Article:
And, yes, Curtis Enis.
They all put on a show that day. They all played their asses off. They all made plays.
But in the end, it was Enis who was just that much better; at his best, he was the best tailback Penn State ever had—a lethal combination of speed and size and power and, most importantly, heart. The guy had incredible heart.
Things ended badly for Enis, yes, but I knew the guy well enough to know that he really, really cared. He wanted to win so very badly. He wanted his team to succeed. He wanted the best for Penn State. And more than anything else, he wanted to beat Ohio State. He was an Ohio boy, after all, and he grew up in that same stifling environment that I grew up in—an environment where the Buckeyes were The Only Team That Matters.
But he turned his back on the Buckeyes, and you can believe he got an earful because of it. Then he went out and beat them on the biggest of stages, with one of the single greatest individual performances in Penn State football history.
It was probably the pinnacle of Enis’ football career.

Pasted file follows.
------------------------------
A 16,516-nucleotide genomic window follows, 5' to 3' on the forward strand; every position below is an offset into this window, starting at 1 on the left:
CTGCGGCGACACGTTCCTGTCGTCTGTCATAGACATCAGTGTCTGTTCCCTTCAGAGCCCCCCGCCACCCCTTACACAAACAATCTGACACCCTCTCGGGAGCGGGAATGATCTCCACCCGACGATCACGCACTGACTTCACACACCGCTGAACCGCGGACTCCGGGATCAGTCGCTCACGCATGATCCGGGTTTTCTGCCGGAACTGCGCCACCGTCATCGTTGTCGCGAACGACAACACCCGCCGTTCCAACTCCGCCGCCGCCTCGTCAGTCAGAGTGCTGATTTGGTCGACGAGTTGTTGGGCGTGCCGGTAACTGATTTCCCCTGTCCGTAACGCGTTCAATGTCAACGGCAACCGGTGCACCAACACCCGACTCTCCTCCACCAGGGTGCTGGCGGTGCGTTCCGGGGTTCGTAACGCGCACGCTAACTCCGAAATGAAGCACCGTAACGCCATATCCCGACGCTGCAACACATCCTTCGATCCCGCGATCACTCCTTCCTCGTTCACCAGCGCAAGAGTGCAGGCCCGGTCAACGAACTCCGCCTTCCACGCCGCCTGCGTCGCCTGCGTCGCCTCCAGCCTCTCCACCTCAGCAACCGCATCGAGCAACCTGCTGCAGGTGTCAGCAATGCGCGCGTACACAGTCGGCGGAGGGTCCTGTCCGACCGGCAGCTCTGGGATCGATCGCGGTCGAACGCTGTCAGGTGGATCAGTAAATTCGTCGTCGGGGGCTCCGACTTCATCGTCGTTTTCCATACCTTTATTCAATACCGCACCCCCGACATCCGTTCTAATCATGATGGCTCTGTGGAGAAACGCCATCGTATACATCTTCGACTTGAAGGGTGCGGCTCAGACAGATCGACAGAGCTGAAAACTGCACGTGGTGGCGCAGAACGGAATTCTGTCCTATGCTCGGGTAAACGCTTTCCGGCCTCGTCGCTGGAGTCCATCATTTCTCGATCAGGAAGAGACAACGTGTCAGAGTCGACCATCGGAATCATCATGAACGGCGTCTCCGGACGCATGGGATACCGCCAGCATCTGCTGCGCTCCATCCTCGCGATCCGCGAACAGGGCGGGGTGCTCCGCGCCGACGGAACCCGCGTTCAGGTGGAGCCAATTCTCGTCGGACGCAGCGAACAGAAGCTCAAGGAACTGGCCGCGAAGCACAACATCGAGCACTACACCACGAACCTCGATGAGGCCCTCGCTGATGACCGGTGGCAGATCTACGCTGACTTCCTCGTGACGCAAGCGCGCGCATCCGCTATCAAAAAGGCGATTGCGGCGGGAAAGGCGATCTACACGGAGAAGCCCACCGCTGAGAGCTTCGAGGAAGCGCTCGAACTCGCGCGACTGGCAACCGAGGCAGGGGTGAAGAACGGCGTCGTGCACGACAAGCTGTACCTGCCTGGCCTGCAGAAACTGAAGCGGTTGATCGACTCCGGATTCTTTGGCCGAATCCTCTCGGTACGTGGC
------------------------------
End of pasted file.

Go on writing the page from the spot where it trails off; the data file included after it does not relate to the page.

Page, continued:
And you know what?
He might be OK with that.
In the end, that’s what this is all about.
I love playing Ohio State because I grew up loving Ohio State and then I went to Penn State and I learned to hate Ohio State. But I never really hated them. I just respected them too much. I still do.
They are the college football team that made me fall in love with college football, and if we are being completely honest, they are one of the few college football programs that can actually boast a tradition of success that surpasses that of Penn State’s. For the vast majority of the modern era, the Buckeyes have been the kings of the Big Ten, and for the vast majority of our time in this conference, the Buckeyes have been better than us. They just have been.